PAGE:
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flexion, in a somewhat higher tone than in the two former lines: but the last couplet, which applies the simile, begins in a high tone of voice, adopts the falling inflexion on vessel, and lowers the voice gradually on the last line to the end.
Prosopopéia. PROSOPOPEIA, or Personification, is the in: vesting of qualities or things inanimate with the character of persons; or the introducing of dead or absent persons as if they were alive and present. This is at once one of the boldest and finest figures in rhetoric. Poets are prodigal in their use of this figure, but orators more sparing, as nothing but a degree of enthusiasm can make it appear natural. The general rule for pronouncing this species of figure will be easily conceived, when we recollect that, wherever we give language to a character, we must give that language such a pronunciation as is suitable to that character. Thus, when Cicero introduced Milo as speaking to the citizens of Rome:
. Should he, holding up his bloody sword, cry out, “ Attend, " I pray, hearken, ő citizens! I have killed Clodius; by this sword, and by this right hand, I have kept off his rage from your throats, which no laws, no courts of judicature could restrain; it is by my means that justice, equity, laws, liberty, shame, and modesty, remain in the city.”—Is it to be feared how the city would bear this declaration: Is there any one, who, in such a case, would not approve and commend it?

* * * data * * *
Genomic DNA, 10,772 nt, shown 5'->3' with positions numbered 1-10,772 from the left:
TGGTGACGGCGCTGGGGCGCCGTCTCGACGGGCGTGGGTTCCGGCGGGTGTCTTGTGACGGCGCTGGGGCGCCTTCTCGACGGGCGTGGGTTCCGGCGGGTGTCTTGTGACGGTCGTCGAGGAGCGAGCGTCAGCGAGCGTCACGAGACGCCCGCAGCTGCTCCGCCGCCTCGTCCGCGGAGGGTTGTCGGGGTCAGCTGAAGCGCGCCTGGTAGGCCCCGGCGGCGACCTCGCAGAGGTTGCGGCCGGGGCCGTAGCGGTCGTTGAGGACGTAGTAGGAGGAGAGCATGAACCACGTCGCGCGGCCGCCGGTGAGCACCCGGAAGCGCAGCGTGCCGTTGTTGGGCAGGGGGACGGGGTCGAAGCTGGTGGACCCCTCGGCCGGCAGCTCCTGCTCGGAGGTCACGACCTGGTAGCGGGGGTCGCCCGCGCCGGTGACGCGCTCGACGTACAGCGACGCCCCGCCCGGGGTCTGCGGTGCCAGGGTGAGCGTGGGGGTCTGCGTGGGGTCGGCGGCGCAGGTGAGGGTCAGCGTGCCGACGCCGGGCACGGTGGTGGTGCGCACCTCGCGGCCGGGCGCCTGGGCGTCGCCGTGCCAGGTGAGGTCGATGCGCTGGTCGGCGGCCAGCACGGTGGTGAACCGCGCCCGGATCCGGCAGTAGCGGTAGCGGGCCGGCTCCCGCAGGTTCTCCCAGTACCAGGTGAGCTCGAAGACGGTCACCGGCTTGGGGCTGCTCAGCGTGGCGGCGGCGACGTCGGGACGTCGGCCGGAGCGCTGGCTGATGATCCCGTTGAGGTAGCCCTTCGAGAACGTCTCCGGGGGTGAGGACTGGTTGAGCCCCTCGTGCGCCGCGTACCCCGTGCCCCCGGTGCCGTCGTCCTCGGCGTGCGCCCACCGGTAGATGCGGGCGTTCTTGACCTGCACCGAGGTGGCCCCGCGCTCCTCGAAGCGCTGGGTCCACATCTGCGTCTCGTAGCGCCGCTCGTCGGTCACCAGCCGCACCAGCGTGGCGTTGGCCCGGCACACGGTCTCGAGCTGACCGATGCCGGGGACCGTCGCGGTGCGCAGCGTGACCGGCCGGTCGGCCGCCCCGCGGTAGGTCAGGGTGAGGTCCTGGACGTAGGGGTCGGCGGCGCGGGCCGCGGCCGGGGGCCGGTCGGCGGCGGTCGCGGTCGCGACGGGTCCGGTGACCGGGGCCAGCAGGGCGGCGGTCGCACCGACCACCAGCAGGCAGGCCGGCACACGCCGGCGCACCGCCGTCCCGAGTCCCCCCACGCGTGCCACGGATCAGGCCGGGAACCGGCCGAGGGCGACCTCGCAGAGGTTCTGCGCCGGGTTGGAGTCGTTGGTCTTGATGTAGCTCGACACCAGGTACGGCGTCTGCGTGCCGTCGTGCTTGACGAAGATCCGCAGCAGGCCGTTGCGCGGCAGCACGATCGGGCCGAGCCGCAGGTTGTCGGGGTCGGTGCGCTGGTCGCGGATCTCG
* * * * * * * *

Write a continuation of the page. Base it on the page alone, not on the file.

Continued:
In pronouncing this passage we must give the words of Milo all that energy and fire which we suppose would actuate him on such an occasion. The right arm must be lifted up and extended; the vçice loud and elevated, as if speak, ing to a multitude, and almost every word must be emphatical; a long pause must precede the first question, which must begin in a low tone of voice, and end with the rising inflexion; and asthe last question is in opposition to the first, by contrasting approbation with disapprobation, it ought to be pronounced differently, and end with the falling inflexion; according to the rule laid down in the Elements of Elocution, vol. i. p. 297. .
But here a question will naturally arise about the force we are to give to this figure when we only read it. Are we, it will be demanded, to give all the force and energy which we suppose Milo made use of, when we merely read it in Cicero's orations? Yes, it may be answered, if we read these orations oratorically. But if we read. them only to inform our hearers of the subject, without assuming the character of the orator, it is certain that there is no necessity for the same force as in the rostrum. The character we assume when we take up the book makes all the difference. The pronunciation expected from a gentleman by a small circle of his friends is as different from that of the orator as the language of the orator is from the chit-chat of conversation; but if the gentleman should, for the entertainment of his friends, assume the character of the orator, it is then expected that he should give the composition ail the force and energy of which it is susceptible, that is, all the force and energy that would become the characters whose words are assumed. Thus Milton may be read by a person who forms no pretensions to public notice in a manner very diffcrently from one who pronounces from the ros